How Giraffes Stand on Their Spindly Legs   Live Science - July 10, 2014
A giraffe's skinny legs look like they could collapse at any second under the animal's immense weight. But new research has revealed what makes their stems sturdy enough to support a 2,200-lb. (1,000 kilograms) body. Besides having elongated leg bones, giraffes are equipped with pieces of connective tissue, called suspensory ligaments, to help hold them up. Relying on a suspensory ligament - which is made of elastic tissue, not muscle - allows giraffes to conserve energy: They don't have to engage as much muscle to support their weight. The researchers also think the ligament prevents the foot joints from overextending and collapsing.

Aging Male Giraffes Go Black, Not Gray   Live Science - April 14, 2012

Male giraffes become more illustrious with age, but rather than the silvery locks that distinguish the likes of Sean Connery and George Clooney, the hairy blotches on these long-necked mammals darken with age. Now research suggests the appearance change takes about 1.8 years to complete, with male giraffes being completely covered in coal-black blotches by an average age of 9.4 years.

Gemina the 'crooked-necked giraffe' dies AP - January 11, 2008
Gemina, a giraffe with a distinctive crooked neck and one of the most beloved animals at the Santa Barbara Zoo, has died. She was 21. Her illness was not believed related to her neck condition. Her demise is consistent with the challenges of old age. "Though a few giraffes in captivity have been known to live into their late-twenties, reaching age 21 is considered an achievement," said zoo CEO and Director Rich Block said. "She was a great animal ambassador, showing that differences can be accepted and even celebrated. She will be missed." The giraffe was born July 16, 1986, at the San Diego Wild Animal Park and was brought to Santa Barbara when she was about a year old. She was around 3 when she began to develop a crooked neck that eventually bent sharply and made it appear that she had swallowed a hockey stick. Although her neck was X-rayed, the cause of the condition was never conclusively found. It did not affect her eating and she was treated normally by other giraffes, the zoo said. Gemina (pronounced Jeh-MEE-nah) had one offspring that died some years ago.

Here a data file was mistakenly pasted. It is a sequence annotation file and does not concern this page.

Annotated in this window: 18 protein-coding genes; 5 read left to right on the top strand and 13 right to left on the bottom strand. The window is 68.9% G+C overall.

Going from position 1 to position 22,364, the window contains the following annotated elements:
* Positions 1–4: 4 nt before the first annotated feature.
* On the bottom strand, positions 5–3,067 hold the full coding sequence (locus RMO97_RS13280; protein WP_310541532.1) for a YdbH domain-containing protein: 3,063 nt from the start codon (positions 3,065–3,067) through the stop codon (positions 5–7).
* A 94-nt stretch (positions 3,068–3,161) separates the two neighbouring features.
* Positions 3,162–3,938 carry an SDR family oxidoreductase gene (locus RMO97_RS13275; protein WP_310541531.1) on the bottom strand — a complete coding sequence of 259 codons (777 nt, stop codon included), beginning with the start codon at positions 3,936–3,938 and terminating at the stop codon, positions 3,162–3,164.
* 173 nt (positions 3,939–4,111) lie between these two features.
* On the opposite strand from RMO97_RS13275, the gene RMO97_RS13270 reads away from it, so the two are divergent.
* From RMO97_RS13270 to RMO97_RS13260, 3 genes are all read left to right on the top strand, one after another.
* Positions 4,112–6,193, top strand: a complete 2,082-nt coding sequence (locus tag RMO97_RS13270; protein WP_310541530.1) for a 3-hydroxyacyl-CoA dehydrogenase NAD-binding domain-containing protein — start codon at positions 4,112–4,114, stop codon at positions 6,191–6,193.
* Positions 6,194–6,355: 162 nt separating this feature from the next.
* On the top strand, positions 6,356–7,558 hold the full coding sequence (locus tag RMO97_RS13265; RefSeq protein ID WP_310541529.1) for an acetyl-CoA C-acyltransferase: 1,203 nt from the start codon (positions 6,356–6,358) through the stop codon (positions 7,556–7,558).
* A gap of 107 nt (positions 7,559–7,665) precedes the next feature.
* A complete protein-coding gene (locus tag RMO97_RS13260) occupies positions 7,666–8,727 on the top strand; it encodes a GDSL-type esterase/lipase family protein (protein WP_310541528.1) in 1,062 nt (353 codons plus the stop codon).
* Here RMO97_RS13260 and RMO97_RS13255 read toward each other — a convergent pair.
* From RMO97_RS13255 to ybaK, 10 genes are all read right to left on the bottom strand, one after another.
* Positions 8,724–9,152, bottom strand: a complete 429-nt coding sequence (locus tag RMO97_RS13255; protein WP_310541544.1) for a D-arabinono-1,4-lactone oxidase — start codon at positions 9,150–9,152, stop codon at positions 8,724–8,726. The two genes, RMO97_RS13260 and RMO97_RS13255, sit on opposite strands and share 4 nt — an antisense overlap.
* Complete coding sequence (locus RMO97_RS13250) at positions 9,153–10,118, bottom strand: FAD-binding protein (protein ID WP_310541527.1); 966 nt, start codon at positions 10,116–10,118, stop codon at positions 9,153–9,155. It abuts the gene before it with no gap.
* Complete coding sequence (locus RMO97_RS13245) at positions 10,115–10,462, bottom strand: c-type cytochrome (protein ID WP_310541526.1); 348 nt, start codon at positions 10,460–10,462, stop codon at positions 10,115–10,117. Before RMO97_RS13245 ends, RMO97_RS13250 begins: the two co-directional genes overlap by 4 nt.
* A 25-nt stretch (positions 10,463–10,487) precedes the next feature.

Crooked Neck Giraffe, Gemina YouTube

Not one but 'six giraffe species'   Live Science - December 21, 2007
What was thought to be one species of giraffe might actually be several, scientists said today, raising concern that one or more of the species could be on the brink of extinction. A genetic study suggests there are six or more species in a region of Africa thought to have one.

Rare White Giraffe Photographed in Tanzia, Africa National Geographic - September 9, 2005

He had only a ghost of a chance, but after more than a decade of searching, a wildlife researcher has captured proof of a white giraffe. In this photo released September 6, the unusual beast and its companions stroll through a wilderness preserve in the African country of Tanzania. Charles Foley of the Wildlife Conservation Society (WCS) first heard reports of the white giraffe in Tarangire National Park in 1993. For 12 years he kept an eye out for the living legend while conducting his daily business of studying the park's savanna elephant populations. "By 1994 the sightings stopped coming in, so I assumed it had died, either at the hand of man or beast," Foley said in a WCS press release. "I never stopped looking though.